A day in the MSF health post in Aifena

It is eight o'clock in the morning when the MSF team gets into the jeep and leaves the office in Kamacupa, Bie province. Their destination is Aifena, a camp for “ internally displaced persons”  who settled in the area during 2001 or shortly afterwards when the civil war ended. MSF runs a health post in Aifena to give basic health care to the displaced people as well to the local “host”  community. The national supervisor for MSF activities in Aifena and six other health posts in the area is Adelino Camato, an experienced Angolan tecnico medio, who is joining his team today. He supervises and supports the work and when consultations stop in the afternoon he summarizes the events of the last hours:

"Today, we gave consultations and treated about 70 people in Aifena. When we arrived people were already waiting. Some had walked for two or three hours to reach us, as the health post is the only option for medical attention in the area and treatment and drugs are free. The post is nothing more than a small house, where we can store our medical material. Water comes from a nearby pump.

As usual, we did triage in the entrance area of the health post - in other words, we had a preliminary look at the patients to identify severe cases. At this time of year, during the rainy season, most of our patients suffer from malaria, respiratory tract infections and diarrhoea. In the consultation room my colleagues checked lung and heart activities, took temperatures and used a rapid test to trace malaria. There is also a small pharmacy where we hand out drugs. We gave a short health education lesson to the patients waiting in the entrance area to inform them about medical issues: this morning, my colleague Paolino spoke about malaria and also about contraception, explaining the correct use of a condom.

We also carried out pre-natal consultations - a service that we offer every week. We try to motivate pregnant women to come and visit once a month. That way, we can follow the pregnancy to see if there are any problems and if a referral to the hospital might be necessary for delivery. We vaccinate the women against tetanus and give out drugs to prevent malaria since the disease can endanger the pregnancy. We also hand out iron tablets since most of the women are anaemic. This morning, a woman came with her five day old baby for a consultation. The child had breathing problems and its heartbeat was very fast. We had to take the mother and child with us to the hospital to find out what exactly was wrong.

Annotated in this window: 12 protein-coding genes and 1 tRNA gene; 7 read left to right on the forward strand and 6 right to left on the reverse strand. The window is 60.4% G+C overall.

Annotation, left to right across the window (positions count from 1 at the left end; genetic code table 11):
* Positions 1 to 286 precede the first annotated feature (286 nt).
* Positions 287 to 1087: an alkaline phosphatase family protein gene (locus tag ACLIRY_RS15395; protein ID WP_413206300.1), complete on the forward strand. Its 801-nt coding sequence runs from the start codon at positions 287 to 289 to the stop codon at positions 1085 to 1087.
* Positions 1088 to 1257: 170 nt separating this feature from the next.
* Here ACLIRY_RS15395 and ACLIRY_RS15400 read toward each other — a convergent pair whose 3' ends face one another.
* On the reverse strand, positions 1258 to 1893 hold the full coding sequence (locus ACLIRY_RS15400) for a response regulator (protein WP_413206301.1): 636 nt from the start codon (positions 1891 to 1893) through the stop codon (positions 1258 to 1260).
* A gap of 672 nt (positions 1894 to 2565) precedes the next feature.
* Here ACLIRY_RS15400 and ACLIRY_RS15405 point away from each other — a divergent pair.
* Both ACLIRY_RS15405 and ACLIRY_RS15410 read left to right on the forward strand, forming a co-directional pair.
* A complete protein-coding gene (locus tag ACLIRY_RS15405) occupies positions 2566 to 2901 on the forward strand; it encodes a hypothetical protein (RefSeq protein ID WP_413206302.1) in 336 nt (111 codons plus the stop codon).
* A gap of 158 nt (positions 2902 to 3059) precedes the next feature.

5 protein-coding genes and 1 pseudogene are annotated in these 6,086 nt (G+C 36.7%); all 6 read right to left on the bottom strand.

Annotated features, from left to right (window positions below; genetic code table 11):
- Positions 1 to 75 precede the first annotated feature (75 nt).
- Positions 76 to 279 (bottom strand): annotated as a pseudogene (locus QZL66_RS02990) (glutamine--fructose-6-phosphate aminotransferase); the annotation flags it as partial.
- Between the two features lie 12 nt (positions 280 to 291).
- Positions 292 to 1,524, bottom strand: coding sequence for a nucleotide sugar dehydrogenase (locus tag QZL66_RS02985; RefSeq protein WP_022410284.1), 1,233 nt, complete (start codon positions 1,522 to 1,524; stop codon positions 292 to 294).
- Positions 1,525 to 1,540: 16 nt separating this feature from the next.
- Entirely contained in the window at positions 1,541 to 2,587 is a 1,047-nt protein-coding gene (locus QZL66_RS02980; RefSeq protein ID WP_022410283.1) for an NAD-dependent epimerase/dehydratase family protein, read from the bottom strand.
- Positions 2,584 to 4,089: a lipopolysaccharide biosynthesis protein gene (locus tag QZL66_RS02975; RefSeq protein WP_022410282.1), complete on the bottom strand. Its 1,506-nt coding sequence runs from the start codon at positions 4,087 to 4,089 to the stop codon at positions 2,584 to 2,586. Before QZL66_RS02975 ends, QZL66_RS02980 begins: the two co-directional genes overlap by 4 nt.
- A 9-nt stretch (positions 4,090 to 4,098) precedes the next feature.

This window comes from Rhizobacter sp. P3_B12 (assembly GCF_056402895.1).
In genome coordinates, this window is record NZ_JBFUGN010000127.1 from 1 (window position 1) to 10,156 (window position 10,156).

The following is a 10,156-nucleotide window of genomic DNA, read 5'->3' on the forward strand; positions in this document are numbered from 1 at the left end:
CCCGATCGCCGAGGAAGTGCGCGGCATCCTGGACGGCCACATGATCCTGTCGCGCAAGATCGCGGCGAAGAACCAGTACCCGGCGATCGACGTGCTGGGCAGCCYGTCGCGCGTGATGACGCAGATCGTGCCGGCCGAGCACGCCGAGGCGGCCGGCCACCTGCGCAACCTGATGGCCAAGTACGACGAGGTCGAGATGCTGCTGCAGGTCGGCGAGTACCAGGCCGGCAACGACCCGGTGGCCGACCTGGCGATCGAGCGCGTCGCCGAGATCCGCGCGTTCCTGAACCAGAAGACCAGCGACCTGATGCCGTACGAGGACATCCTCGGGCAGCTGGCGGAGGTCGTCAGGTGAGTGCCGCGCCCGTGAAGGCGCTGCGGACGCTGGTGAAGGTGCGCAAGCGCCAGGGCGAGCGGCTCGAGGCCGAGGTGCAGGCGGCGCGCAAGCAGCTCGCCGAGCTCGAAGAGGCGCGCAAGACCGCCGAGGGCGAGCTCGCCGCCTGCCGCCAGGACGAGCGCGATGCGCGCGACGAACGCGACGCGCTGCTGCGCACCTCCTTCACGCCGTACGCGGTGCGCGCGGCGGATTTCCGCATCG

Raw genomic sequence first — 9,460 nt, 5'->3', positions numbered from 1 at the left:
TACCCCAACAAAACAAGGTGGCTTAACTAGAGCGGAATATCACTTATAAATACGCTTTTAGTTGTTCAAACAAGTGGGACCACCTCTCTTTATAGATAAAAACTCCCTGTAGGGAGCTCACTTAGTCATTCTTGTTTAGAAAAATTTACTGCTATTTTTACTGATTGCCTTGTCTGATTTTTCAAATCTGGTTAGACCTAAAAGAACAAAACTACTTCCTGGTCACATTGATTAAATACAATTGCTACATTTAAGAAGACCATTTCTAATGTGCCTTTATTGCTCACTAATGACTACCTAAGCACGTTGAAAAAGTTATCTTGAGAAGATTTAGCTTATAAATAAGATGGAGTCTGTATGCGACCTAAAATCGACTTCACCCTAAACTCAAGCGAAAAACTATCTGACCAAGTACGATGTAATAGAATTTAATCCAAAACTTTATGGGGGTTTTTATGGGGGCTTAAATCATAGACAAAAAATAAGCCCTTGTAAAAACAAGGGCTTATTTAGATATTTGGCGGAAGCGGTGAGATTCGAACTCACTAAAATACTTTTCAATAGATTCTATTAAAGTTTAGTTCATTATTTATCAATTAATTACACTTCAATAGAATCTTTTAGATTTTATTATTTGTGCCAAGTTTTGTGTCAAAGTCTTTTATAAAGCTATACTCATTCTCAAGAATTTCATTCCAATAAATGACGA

At present, MSF runs or supports seven health posts in the area and has several teams on duty during the week. Often they are accompanied by Marie Duquenne, the Belgium outreach nurse, or Austrian midwife Judith Eberlein, both of whom I work with in close cooperation. I also join the teams most days, supervising the work, training my colleagues on the job and assisting with the consultations. The rest of the time there is administrative work for me to do, mainly setting up working plans and recording statistics on the number of consultations and the consumption of drugs. I like both sides of my work which is interesting and satisfying. It is only hard when there are patients who we are not able to help. I have worked with MSF since 1999, but I don’t think I will ever get used to these experiences."

MSF in Kamacupa

MSF supports Kamacupa hospital where we also offer surgical and laboratory activities. In addition, the team is expanding a tuberculosis treatment program which was established in June 2003. Seven health posts, run or supported by MSF, serve the surrounding villages as well as an IDP population of about 28,000 people located in several camps. At present, the team in Kamacupa consists of seven international and - only for the medical work - about 100 national colleagues. For almost all programs a national supervisor is in charge of leading the activities.



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